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NTU Social Work alumna encourages people to sprinkle creativity over their self-care routines

It’s always a pleasure to hear from members of our alumni community, especially if they’ve got an interesting piece of news to share. One of those people who reached out to us recently was Lauren Hunt.

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Graduating with a BA (Hons) in Social Work back in 2017, Lauren now has a rewarding career in the social work profession and wanted to let us know about her new project – The Art of Self Care.

Funded by Arts Council England, the project is creating a range of accessible arts and crafts activities and self-care workbooks that can be used both digitally and in print.

“The idea for this came about during my studies,” Lauren explains. “Learning about all the social theories – such as Maslow's Hierarchy of Needs –  and thinking of ways to apply it. Research from the World Health Organisation shows the huge benefits involvements with the arts can bring in terms of a person’s wellbeing.

“The aim is to support people to take control of their own emotional and mental health,” Lauren says, “using art and creativity. Our new website hosts a wide range of activities for people new to art, in addition to explaining the process from commission through to photography, graphic design and finally the printing and distribution of their finished workbooks.”

At the end of the project, participants will be able to showcase their work at an exhibition event in Nottingham.

As well as being an NTU alumna, Lauren says the project has another connection to NTU. Verusca Calabria, a Research Fellow in our School of Social Sciences is helping to evaluate its success. “My project is quite aligned to what Verusca is doing with her research activities,” she says, “so she found my Facebook page and got in touch. Paul Blakeman [Principal Lecturer in Social Work] has also been incredibly supportive. They’ve both really helped me to develop my ideas.”

Given Lauren is based in Nottingham, does that mean people from elsewhere can’t take part?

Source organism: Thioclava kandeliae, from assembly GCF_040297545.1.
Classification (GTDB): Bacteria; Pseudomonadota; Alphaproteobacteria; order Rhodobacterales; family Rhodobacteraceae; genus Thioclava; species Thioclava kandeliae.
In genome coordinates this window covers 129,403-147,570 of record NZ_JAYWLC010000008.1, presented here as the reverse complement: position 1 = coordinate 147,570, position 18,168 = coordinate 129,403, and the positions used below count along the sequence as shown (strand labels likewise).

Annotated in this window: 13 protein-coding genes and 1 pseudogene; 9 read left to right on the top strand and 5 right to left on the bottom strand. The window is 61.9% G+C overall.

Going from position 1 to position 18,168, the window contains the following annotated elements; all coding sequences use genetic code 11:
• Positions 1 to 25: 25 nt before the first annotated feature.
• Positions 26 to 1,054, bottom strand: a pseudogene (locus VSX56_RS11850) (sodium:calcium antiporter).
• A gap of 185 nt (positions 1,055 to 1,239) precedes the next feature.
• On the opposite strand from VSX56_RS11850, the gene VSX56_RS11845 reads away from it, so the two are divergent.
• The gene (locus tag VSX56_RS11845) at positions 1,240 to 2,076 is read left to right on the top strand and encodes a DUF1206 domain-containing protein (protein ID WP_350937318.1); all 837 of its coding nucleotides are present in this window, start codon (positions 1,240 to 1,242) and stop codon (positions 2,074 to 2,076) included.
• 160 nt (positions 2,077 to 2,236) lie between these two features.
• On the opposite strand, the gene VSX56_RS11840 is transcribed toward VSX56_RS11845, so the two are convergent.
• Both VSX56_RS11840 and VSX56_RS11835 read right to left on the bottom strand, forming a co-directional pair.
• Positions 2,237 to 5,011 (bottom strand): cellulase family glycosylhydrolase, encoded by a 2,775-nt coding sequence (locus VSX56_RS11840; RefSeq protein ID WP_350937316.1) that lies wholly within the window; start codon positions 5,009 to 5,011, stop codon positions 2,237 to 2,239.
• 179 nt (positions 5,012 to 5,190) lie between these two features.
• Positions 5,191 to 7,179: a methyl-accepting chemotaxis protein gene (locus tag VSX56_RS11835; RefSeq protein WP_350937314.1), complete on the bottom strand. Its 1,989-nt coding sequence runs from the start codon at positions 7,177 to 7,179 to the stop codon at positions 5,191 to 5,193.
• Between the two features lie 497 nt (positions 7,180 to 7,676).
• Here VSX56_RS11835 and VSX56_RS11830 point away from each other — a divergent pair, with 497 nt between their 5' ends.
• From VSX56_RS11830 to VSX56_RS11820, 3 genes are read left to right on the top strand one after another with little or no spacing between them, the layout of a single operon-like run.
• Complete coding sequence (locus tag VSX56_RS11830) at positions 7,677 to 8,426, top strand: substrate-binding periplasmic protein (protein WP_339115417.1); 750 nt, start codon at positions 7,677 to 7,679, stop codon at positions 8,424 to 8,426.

“Not at all,” she says. “In fact, one of the artists we’ve commissioned is based in Iceland, so it has the potential to be international. It’s important to me that it remains as open and inclusive as possible. I also want it to be self-directed and led by the person taking part. They can dip in and out and take what they want from it.

The project’s website – Thortify - features arts activities, a blog with wellbeing articles, and in coming months will feature an option to download three art workbooks that focus on three main research theories. Lauren is currently working on one called ‘Ground Yourself’.

“It’s based on a social theory that looks at stress and coping and includes arts and written exercises to help improve the user’s mental wellbeing,” she says. “We’re also working with various mental health professionals who are exploring if these might have value as a therapeutic resource.”

With the focus on making the wellbeing resources as accessible as possible, does Lauren have any thoughts on which medium will work best?

“One of the challenges is that some people could be limited by access to technology,” she says. “My absolute dream would be to see our workbooks available in GP’s surgeries, community centres, everywhere. I’d love one day to be able to print copies and hand them out for free, but the research will hopefully reveal which approach works best.”

Visit the Thortify website to find out more.

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